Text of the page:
The education of a further 3.7 million children at risk as teachers' salaries have not been paid in more than two years, UNICEF warns in a statement.

A boy rides on the back of a donkey as he collects water from a well at a camp for internally displaced people in Khamis of Hudaida province, Yemen on August 31, 2019.
A boy rides on the back of a donkey as he collects water from a well at a camp for internally displaced people in Khamis of Hudaida province, Yemen on August 31, 2019. (Reuters)

Two million children are out of school in war-torn Yemen, a fourth of whom have dropped out since the conflict escalated in March 2015, the UN children's agency said on Wednesday.

The education of a further 3.7 million children is at risk as teachers' salaries have not been paid in more than two years, UNICEF said in a statement.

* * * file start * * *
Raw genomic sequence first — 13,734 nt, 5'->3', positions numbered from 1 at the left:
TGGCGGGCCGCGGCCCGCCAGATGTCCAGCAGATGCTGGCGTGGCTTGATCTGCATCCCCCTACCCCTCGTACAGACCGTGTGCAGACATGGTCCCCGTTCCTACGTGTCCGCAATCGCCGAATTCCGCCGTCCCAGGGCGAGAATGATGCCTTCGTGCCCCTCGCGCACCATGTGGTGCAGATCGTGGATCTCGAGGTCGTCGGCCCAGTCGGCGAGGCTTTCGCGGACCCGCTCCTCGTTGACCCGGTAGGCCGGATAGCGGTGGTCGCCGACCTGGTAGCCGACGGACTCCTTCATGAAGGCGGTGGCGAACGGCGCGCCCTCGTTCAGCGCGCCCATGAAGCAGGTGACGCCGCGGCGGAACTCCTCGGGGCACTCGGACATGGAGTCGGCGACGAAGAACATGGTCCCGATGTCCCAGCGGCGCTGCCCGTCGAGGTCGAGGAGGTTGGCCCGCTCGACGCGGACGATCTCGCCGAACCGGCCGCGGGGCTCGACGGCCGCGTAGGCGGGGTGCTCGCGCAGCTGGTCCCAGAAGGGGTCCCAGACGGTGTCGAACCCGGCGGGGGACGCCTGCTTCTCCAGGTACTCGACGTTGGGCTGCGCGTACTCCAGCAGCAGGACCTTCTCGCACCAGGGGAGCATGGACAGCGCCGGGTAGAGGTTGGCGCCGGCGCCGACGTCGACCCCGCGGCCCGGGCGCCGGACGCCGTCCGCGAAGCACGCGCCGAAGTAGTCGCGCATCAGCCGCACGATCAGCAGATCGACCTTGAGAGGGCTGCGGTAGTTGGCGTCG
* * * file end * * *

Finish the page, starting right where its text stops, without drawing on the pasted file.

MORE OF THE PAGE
"Violence, displacement and attacks on schools are preventing many children from accessing school," said Sara Beysolow Nyanti, a UNICEF representative in Yemen.

One in five schools in the country can no longer be used as a direct result of the conflict that has devastated Yemen's already fragile education system, the UN agency says.

"Children out of school face increased risks of all forms of exploitation, including being forced to join the fighting, child labour, and early marriage," Nyanti said.

"They lose the opportunity to develop and grow in a caring and stimulating environment, ultimately becoming trapped in a life of poverty and hardship."

World's worst humanitarian crisis

Tens of thousands of people, mostly civilians, have been killed since Saudi Arabia and its allies intervened in March 2015 in support of the beleaguered government after the Iran-aligned Houthi rebels captured the capital Sanaa.

The fighting has displaced millions and left 24.1 million ⁠— more than two-thirds of the population ⁠— in need of aid.

According to UNICEF, 1.8 million children under the age of five are suffering from severe malnutrition.

The UN has described Yemen as the world's worst humanitarian crisis.

Source: AFP